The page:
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#207390 - 09/27/12 09:44 PM Theseus' clew
Loc: Louisville, Kentucky
Today the History Channel had programs about different mythological figures, and I was fascinated to hear this (quote from the Online Etymology Dictionary): clue (n.)
1590s, phonetic variant of clew "a ball of thread or yarn," with reference to the one Theseus used as a guide out of the Labyrinth. The purely figurative sense of "that which points the way" is from 1620s.
#207398 - 09/28/12 07:09 AM Re: Theseus' clew [Re: Jackie]
Loc: Lancaster, UK
That's fascinating, Jackie! I had only coe across the word before as a sailing term - meaing the lower corners of a sail. Hence, "to clew-up", meaning to gather the sail together on the yard arm as a preparation for furling it._________________________
I'm immortal until proven otherwise
#207458 - 10/01/12 04:50 AM Re: Theseus' clew [Re: Jackie]
Loc: down under
So...Jackie if its 'purely figurative sense of, that which points the way' it has noting to do with unravelling a ball of wool or string on the way through with idea that one can find way out again?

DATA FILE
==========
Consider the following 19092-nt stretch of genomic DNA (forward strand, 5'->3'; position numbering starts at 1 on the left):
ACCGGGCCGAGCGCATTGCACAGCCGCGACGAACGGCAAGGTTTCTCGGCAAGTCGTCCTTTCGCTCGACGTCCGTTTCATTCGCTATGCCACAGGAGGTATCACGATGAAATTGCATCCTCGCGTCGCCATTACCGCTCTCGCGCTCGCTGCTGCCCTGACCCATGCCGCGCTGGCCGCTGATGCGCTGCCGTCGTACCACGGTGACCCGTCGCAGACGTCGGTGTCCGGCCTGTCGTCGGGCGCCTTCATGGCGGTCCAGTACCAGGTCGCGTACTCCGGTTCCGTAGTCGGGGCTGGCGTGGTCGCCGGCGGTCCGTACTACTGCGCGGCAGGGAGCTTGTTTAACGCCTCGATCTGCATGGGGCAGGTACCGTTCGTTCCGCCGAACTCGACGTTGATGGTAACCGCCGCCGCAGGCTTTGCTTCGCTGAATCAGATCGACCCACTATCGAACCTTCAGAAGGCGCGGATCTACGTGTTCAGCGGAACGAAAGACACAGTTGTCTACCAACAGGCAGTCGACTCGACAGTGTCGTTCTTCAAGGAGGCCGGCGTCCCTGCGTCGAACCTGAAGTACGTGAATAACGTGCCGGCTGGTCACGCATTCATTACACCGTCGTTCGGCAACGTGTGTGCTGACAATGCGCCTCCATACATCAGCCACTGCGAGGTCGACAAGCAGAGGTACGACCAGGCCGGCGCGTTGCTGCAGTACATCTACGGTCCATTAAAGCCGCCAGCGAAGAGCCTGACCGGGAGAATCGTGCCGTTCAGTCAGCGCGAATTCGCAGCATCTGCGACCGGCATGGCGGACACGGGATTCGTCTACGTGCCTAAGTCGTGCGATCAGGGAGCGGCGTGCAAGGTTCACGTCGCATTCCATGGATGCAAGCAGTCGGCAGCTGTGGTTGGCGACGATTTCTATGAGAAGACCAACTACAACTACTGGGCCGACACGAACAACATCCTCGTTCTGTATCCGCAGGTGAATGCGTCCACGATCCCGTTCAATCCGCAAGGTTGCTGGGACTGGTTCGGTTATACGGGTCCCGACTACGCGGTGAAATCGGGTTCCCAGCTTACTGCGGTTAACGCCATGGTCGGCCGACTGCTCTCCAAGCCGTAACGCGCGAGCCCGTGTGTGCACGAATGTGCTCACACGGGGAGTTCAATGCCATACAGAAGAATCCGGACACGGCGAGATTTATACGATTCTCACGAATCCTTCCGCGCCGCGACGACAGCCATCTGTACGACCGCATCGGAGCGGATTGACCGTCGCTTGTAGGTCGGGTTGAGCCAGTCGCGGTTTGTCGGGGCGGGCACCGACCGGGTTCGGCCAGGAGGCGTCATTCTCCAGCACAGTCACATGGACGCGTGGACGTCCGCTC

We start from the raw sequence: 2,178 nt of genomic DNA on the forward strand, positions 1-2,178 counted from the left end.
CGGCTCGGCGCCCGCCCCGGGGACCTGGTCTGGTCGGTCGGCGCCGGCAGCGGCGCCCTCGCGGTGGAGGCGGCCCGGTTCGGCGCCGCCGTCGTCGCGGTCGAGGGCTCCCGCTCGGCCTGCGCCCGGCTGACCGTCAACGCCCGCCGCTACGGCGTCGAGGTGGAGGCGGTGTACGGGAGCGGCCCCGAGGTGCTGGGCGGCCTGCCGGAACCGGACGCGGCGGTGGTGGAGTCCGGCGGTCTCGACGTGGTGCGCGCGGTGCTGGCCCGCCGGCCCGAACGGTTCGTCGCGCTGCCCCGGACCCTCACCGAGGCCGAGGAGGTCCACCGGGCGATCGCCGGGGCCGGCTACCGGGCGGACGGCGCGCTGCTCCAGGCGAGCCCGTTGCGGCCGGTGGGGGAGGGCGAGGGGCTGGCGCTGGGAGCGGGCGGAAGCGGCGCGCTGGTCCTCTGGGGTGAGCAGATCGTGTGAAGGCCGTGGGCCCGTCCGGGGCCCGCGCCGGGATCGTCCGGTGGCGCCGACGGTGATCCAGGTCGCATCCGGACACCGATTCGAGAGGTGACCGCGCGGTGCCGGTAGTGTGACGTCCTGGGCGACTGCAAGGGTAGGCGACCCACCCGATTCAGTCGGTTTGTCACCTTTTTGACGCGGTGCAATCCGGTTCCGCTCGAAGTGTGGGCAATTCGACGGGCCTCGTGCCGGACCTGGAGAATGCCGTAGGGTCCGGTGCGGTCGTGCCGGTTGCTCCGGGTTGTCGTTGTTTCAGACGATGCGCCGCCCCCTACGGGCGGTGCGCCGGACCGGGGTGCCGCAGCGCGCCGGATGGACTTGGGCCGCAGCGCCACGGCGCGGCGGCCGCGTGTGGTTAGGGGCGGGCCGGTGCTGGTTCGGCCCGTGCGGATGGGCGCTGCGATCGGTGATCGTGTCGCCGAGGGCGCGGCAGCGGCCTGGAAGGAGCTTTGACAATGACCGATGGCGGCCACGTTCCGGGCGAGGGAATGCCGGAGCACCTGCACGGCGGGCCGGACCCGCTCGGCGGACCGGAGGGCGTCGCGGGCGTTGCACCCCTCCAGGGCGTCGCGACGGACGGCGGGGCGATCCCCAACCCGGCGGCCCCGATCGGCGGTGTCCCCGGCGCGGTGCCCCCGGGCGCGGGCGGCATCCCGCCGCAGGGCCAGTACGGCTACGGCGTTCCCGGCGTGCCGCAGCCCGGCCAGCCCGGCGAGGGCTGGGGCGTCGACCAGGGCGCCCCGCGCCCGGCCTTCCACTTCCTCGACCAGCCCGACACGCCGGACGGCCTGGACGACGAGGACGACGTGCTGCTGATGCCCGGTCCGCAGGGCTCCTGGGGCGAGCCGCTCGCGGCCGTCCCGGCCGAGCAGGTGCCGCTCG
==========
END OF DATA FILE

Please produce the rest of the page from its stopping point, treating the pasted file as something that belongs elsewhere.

#207460 - 10/01/12 09:15 AM Re: Theseus' clew [Re: Jackie]
Speaking of Theseaus, does anyone know of a good book that covers the the story of King Minos, Minotaur, Deadelus, Theseaus it all its gory and glorius detail; or must I be happy with itty bitty mythical bytes from Bullfinch's mythology and suchlike?
PS: Sorry jackie I am not "hi jacking" the thread really.
#207466 - 10/01/12 10:34 AM Re: Theseus' clew [Re: Avy]
a good book that covers the the story of King Minos, Minotaur, Deadelus, Theseaus it all its gory and glorius detail;
You might try looking up those persons and animal in The Oxford Classical Dictionary and see the references and citations there. The great thing (or not so great depending on your particular tastes) is that the myths and legends of the Romans and the Greek is pretty much spread out over a wide range of texts, e.g., I looked up Minos in my copy (3rd edition) and the first citation I came across was to the Iliad. Also, different texts may give different stories as these classical mythologies were anything but standardized._________________________
Ceci n'est pas un seing.
#207476 - 10/01/12 10:23 PM Re: Theseus' clew [Re: zmjezhd]
Oh okay! Wow. Great suggestion. Thanks!
#208631 - 01/01/13 03:34 PM Re: Theseus' clew [Re: Avy]
or you could try Mary Renault - her novels based on classical mytholgy are (imho) never less than great reads, and often reach to the margins of poetry.
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